James Holmes

Top 5 Naval Battles of the Asia-Pacific

The Asia-Pacific has certainly seen its share of battles. Which one do you think will take the top spot?

James R. Holmes

Ranking apples against oranges is always a slippery process. How does one maritime battle rise above others in importance? One benchmark is whether an encounter saw one fleet crush another. We could put Lord Nelson’s face on such a list. The Battle of Trafalgar (1805) delivered astounding tactical results. Yet the Napoleonic Wars raged on for another decade after Trafalgar, until Europeans finally banded together to put a stop to the little emperor’s marauding. It was indecisive. So why not rank battles by the magnitude of the issues they decided? Which sea fights yielded the most fateful results, reshaping the Asian order?

Herewith, my list of the Top 5 Naval Battles of the Asia-Pacific:

5. Battle of Yamen (1279). Sometimes dubbed “China’s Trafalgar,” this clash between the  Mongol Yuan Dynasty and the beleaguered Southern Song determined who would rule China. It was far more decisive than Nelson’s masterwork. Over 1,000 men-of-war crewed by tens of thousands of men took part in the engagement. Yuan commanders deployed deception and audacious tactics to overcome at least a 10:1 mismatch in numbers. Most important, Yamen claimed the life of the Song emperor, clearing the way for Kublai Khan’s dynasty to rule for nearly a century.

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4. Pearl Harbor (1941).This epic miscalculation on Imperial Japan’s part opened a struggle for mastery of the Pacific Ocean. Rather than bypass Hawaii, strike at the U.S.-occupied Philippine Islands, and thereby firm up its control of the waters within its island defense perimeter, Tokyo dispatched Admiral Nagumo’s carrier fleet to strike at the U.S. Pacific Fleet. The result was an ephemeral tactical victory that brought about strategic catastrophe for Japan. American shipbuilders had laid the keels for a second U.S. Navy under the Two-Ocean Navy Act of 1940. The handwriting was on the wall for Japan once the new hulls arrived in theater starting in 1943. Pearl Harbor set events in motion that would give America nautical primacy for the next seven decades (and counting).

3. Guadalcanal (1942-1943). While the Battle of Midway garnered the most press, Guadalcanal and the rest of the Solomon Islands campaign launched the United States into an early offensive in the Pacific—despite the primacy Allied leaders afforded the European theater. The campaign kept Japan from extending its defense perimeter farther to the south, and thereby menacing the sea lanes connecting the United States with Australia. After six months of grueling battle—ably retold by the miniseries The Pacific and the memoirs from which it derives—U.S. forces could commence their methodical trek across the South Pacific toward the Philippines and Formosa. Never again would Japan regain the strategic initiative.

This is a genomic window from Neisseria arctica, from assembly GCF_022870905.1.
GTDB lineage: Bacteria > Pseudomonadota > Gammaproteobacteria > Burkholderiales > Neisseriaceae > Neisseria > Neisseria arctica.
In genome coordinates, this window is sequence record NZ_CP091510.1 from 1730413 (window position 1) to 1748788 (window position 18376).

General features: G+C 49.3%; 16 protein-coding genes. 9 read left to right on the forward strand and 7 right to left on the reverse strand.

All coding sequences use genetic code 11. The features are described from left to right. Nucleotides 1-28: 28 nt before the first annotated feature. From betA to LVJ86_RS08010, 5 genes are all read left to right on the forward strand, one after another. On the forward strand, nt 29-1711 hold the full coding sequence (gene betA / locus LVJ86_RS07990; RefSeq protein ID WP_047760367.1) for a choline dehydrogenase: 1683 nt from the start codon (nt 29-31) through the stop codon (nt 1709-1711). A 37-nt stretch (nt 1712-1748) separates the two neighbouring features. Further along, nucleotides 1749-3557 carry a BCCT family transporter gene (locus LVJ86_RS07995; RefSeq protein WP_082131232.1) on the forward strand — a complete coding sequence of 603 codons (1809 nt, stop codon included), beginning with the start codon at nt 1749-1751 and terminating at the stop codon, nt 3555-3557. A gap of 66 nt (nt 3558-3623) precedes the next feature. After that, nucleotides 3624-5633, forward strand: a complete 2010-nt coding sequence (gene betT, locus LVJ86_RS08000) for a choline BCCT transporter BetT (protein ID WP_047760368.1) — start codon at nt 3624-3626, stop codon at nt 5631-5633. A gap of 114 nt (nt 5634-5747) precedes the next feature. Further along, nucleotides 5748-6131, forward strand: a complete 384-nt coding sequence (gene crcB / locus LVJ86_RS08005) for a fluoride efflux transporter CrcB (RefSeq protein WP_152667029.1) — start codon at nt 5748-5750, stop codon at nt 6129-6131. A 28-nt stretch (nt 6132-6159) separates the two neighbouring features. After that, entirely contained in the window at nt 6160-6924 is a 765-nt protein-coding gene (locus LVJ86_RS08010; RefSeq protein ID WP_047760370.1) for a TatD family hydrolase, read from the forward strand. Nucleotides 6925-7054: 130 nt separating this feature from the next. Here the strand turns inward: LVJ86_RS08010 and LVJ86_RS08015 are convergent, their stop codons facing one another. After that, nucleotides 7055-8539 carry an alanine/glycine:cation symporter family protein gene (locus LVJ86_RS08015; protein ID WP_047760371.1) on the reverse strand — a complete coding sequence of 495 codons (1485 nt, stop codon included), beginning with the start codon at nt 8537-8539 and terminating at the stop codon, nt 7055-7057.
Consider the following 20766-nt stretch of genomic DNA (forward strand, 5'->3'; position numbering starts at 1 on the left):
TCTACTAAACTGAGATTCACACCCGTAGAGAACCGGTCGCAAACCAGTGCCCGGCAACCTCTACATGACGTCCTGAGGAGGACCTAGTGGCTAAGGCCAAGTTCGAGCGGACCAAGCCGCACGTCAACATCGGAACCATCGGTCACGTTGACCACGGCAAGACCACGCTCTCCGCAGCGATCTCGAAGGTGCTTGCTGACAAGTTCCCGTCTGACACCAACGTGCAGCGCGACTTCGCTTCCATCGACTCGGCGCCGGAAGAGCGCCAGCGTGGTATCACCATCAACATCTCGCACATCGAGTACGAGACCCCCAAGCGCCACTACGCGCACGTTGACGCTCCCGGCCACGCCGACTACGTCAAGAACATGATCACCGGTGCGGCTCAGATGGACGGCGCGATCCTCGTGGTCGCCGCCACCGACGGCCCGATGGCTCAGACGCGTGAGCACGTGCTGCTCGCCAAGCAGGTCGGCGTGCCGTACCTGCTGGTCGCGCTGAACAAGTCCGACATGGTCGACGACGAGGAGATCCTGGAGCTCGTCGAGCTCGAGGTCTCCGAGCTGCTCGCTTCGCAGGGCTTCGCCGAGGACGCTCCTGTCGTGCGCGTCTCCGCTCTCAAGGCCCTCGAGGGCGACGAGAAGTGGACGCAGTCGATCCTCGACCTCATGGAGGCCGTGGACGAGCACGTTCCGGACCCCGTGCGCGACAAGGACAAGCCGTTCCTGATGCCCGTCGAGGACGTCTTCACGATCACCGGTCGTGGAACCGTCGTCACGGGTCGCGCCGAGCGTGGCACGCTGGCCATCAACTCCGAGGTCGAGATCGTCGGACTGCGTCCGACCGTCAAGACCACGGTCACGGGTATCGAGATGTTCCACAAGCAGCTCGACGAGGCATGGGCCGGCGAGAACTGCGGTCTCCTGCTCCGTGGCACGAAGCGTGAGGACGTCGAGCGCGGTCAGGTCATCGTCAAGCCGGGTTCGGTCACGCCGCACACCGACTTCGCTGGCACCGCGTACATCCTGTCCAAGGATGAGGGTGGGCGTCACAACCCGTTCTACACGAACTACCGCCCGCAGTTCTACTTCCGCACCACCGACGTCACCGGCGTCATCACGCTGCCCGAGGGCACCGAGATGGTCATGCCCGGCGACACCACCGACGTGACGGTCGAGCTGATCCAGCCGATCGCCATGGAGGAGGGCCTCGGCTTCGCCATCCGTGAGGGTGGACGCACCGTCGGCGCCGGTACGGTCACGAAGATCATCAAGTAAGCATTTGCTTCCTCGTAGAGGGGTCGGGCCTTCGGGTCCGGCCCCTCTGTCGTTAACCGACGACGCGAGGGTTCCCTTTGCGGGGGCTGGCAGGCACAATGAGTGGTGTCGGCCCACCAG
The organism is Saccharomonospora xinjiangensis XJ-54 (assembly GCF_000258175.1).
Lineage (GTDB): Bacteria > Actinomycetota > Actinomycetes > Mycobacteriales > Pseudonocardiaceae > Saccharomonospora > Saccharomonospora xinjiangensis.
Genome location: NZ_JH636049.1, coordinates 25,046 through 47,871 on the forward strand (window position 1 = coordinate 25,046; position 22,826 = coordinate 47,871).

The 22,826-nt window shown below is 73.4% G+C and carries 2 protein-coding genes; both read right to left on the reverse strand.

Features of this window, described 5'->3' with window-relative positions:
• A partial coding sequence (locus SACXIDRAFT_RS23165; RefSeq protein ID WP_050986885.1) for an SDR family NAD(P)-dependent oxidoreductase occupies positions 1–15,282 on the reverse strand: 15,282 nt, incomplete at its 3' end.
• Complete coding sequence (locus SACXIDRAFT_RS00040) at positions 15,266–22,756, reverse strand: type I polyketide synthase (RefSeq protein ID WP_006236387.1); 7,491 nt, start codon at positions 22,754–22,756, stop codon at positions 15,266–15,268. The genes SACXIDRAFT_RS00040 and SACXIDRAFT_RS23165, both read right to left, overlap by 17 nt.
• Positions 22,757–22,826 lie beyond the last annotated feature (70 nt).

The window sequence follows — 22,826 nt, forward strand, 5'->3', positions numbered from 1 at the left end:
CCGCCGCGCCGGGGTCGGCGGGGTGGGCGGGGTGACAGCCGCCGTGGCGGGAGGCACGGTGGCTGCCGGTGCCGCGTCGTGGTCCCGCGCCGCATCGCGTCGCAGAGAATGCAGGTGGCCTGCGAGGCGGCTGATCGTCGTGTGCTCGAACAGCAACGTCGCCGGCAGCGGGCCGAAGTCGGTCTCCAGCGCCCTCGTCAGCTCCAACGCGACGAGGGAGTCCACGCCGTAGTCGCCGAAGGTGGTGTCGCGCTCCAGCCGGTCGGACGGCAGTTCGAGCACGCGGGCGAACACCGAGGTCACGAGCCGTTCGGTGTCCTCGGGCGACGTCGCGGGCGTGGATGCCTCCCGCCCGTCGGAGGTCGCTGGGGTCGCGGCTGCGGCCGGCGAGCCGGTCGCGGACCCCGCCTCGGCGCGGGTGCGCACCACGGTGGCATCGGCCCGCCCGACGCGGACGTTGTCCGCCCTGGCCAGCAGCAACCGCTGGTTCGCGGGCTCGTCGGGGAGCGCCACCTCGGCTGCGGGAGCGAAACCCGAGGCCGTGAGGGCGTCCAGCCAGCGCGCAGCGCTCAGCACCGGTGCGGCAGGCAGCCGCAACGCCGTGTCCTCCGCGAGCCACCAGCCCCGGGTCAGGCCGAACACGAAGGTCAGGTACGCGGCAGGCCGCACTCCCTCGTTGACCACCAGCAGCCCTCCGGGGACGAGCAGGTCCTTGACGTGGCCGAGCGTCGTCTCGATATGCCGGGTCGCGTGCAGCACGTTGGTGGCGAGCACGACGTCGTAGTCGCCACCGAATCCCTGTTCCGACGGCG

2. Battle of Tsushima (1905). Admiral Heihachiro Togo’s Combined Fleet followed up its August 1904 demolition of Russia’s Port Arthur-based Pacific Squadron by sending the Russian Baltic Fleet to the bottom. After losing the Pacific Squadron, the tsar doubled down on failure. He dispatched the Baltic Fleet on a 20,000-mile voyage from the Baltic, around the Cape of Good Hope, through the Indian Ocean, and into the Far East. Togo’s freshly refitted fleet intercepted the Russians between Japan and Korea—handing Asians their first meaningful victory over a European imperial power in centuries. Tsushima electrified Asia, showing the region’s inhabitants they could resist imperial rule. Vanquishing its chief maritime competitor, furthermore, allowed Imperial Japan to annex Taiwan and Korea. The battle’s legacy haunts the region to this day.

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1. Battle of the Yalu (1894). This trial of arms turned Asia’s Sinocentric order upside down. Seaborne European conquerors ushered in China’s century of humiliation in the 1840s, marked by the Opium Wars, a series of “unequal treaties” the imperial powers imposed on the Qing Dynasty, and European occupation of seaports along the China coast. This was bad enough. Upstart Japan had opened to the world only in the 1850s, following centuries of seclusion. Its Meiji Restoration (1868) launched the island nation onto the path to outward Westernization. An Imperial Japanese Navy fleet cobbled together from imported components steamed to the Korean west coast. It defeated China’s Beiyang Fleet, a force widely considered superior in material and seamanship terms. The battle hastened the collapse of China’s dynastic order, among the most fateful events to convulse Asian history in centuries. Such repercussions land the Yalu atop my list.